Managing COPD | Revere Health

Chronic obstructive pulmonary disease (COPD) is an inflammatory lung disease that causes obstructed airflow from the lungs. Although COPD is a chronic condition, it is treatable with proper management—and most people with COPD are able to achieve a high quality of life while controlling their symptoms.

What causes COPD?

The two primary conditions that contribute to COPD are emphysema and chronic bronchitis. Chronic bronchitis is caused by inflammation in the lining of the bronchial tubes, which carry the air in your lungs. Emphysema is a destruction of the lungs’ smallest air passages as a result of damaging exposure to cigarette smoke and other pollutants.

According to the American Lung Association, the leading causes of COPD include:

  • Tobacco smoking
  • Secondhand smoke and dust
  • Exposure to fumes from burning fuel
  • Long-term exposure to air pollution
  • Fumes and chemicals
  • Alpha-1 deficiency

Tips to manage COPD

COPD can range in severity. However, many people can experience a high quality of life while living with COPD. It is essential to understand the changes you can make to maintain a healthier lifestyle while managing your disease. Here are some tips to manage COPD while staying active and enjoying your life.

Protect your lungs

COPD weakens your lungs, heightening their sensitivity that could result in “flare-ups.” Avoiding possible triggers as much as possible will help reduce these flare-ups. To protect your lungs:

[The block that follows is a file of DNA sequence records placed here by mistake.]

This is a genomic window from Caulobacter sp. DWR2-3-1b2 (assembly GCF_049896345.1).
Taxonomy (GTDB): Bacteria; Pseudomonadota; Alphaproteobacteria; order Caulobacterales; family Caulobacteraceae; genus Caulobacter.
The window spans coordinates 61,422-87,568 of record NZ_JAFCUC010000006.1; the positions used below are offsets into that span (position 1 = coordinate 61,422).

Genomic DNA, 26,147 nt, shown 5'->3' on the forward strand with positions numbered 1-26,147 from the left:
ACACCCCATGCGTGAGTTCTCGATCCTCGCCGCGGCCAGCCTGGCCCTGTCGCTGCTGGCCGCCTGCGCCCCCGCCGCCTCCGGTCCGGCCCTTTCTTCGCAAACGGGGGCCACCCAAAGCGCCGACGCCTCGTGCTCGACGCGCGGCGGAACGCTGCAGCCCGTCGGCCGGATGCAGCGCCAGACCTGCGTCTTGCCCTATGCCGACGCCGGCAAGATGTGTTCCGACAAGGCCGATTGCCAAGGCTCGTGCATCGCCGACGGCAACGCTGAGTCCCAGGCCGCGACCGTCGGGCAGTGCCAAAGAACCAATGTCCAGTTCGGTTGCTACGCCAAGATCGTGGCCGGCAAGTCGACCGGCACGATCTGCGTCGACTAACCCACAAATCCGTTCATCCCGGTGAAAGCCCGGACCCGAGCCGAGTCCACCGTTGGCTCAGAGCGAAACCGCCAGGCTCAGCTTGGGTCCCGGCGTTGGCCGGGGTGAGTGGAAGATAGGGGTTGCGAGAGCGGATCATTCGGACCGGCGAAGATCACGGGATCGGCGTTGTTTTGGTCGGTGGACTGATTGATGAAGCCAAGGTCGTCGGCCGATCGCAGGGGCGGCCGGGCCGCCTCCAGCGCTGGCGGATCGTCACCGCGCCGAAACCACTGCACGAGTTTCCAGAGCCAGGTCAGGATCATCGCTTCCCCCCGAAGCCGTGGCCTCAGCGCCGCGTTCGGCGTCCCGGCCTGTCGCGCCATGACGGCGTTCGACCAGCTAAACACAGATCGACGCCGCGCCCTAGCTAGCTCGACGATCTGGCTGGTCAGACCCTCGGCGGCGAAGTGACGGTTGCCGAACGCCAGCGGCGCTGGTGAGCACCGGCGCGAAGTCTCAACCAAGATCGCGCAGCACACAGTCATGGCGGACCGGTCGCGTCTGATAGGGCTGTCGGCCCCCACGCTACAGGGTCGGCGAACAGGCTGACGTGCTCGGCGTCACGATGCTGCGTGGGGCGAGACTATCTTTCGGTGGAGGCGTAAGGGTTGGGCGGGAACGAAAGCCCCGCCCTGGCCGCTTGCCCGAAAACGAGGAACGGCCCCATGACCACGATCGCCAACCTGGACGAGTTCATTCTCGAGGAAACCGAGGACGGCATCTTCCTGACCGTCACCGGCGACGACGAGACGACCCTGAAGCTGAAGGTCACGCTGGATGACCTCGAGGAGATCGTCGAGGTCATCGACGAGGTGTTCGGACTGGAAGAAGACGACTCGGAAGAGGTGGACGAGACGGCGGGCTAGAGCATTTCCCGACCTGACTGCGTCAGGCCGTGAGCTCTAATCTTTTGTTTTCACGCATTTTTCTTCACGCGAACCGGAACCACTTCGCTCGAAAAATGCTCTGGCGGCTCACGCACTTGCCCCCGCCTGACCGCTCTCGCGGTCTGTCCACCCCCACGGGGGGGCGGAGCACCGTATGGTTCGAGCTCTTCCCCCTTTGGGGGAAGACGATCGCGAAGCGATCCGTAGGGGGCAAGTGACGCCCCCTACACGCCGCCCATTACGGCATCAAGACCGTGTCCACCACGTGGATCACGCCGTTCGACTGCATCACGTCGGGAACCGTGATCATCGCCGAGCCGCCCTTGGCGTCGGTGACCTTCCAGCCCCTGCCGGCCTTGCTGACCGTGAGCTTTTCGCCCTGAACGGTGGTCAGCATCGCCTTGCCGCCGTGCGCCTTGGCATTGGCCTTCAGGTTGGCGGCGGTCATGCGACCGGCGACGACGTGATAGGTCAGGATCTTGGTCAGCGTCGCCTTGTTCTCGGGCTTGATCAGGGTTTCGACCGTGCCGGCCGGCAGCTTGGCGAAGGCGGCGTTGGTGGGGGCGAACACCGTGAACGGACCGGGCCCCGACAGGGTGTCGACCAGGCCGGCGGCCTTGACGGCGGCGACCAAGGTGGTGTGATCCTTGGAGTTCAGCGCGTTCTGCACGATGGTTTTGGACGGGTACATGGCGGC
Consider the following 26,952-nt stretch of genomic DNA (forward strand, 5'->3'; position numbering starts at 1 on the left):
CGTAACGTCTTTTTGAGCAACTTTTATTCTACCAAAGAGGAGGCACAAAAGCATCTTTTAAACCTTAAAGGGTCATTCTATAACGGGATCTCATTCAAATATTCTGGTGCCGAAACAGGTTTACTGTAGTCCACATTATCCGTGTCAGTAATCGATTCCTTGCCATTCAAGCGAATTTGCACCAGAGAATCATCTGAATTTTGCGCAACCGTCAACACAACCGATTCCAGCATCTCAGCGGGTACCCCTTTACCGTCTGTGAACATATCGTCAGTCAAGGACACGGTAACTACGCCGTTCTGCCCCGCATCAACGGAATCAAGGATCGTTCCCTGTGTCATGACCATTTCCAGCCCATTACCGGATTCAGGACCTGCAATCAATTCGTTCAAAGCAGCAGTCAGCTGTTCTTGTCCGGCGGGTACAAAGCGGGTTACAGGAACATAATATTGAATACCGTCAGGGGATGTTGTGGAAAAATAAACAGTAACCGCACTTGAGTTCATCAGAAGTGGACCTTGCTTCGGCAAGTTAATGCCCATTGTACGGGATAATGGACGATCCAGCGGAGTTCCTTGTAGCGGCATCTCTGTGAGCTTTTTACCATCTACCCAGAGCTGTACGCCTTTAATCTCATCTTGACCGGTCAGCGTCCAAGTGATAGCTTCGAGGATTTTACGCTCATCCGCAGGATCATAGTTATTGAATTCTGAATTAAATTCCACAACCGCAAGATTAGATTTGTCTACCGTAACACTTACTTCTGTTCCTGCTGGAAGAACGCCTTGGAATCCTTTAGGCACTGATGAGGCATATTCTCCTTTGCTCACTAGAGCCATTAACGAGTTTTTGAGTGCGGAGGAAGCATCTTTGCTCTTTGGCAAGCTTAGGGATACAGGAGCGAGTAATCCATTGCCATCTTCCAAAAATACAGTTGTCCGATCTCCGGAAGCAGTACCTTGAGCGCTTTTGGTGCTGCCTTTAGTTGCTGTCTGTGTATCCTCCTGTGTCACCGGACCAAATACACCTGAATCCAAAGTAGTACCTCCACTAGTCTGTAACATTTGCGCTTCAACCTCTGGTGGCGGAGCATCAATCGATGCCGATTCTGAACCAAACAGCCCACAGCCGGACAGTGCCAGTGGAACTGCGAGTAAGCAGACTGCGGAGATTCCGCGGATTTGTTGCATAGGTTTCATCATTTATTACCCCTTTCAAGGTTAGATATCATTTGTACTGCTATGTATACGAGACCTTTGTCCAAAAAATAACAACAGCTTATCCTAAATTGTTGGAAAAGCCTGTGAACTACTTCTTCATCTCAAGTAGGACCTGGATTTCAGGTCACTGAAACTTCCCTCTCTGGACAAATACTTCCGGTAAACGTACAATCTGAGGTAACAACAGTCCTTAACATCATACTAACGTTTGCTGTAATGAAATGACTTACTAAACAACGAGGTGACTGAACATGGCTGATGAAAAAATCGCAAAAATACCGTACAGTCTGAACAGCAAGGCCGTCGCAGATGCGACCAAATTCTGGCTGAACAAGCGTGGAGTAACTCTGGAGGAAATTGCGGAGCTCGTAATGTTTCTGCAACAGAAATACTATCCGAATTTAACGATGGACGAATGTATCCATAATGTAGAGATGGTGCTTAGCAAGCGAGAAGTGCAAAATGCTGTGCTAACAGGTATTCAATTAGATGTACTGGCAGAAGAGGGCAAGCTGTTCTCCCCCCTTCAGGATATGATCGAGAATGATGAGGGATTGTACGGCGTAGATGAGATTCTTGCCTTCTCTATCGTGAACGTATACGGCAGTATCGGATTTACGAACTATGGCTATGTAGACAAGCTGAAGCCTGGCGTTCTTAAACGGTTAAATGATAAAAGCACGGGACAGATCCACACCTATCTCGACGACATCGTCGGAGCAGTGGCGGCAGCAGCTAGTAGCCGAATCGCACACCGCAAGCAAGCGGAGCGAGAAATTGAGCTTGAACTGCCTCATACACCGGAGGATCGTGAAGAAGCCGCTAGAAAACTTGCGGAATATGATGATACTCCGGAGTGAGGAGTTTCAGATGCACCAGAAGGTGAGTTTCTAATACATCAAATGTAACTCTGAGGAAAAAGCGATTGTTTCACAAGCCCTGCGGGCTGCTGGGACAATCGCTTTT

• Don’t start smoking
  • Quit smoking if you do smoke and avoid secondhand smoke
  • If you are exposed to dust or other contaminants, be sure to ask your health and safety official how you are being protected and consult your doctor about ways you can minimize or eliminate hazards.

Monitor air quality

Avoid dust and fumes as much as possible and stay indoors on days labeled as “bad air days.” You can avoid bad air by seeking out local air pollution forecasts in your area. Sources include your local radio and TV weather reports as well as the government site epa.gov/airnow.

Take your medication

A variety of medicines are used to treat COPD. However, there is no “best” medicine for everyone with COPD. Each person’s COPD is different, therefore your doctor will work with you to determine which medication best fits your needs.

Try breathing exercises

For those that live with COPD, it can feel like you are always trying to catch your breath. Deep-breathing exercises can help when you are experiencing difficulty breathing.

Unlike many diseases, COPD has clear causes and a clear path of prevention. The majority of cases are directly related to smoking cigarettes, so the best way to prevent COPD is to never smoke or if you smoke, stop smoking now. For those already diagnosed with COPD, there are ways to work with your doctor and create a treatment plan that allows you to enjoy a quality of life that you want.

Our physicians are specialized in a variety of respiratory illnesses and work with your primary care physician to customize your treatment plan. Our specialists understand the connection between the lungs and other areas of medicine including cardiology and endocrinology.

This information is not intended to replace the advice of a medical professional. You should always consult your doctor before making decisions about your health.

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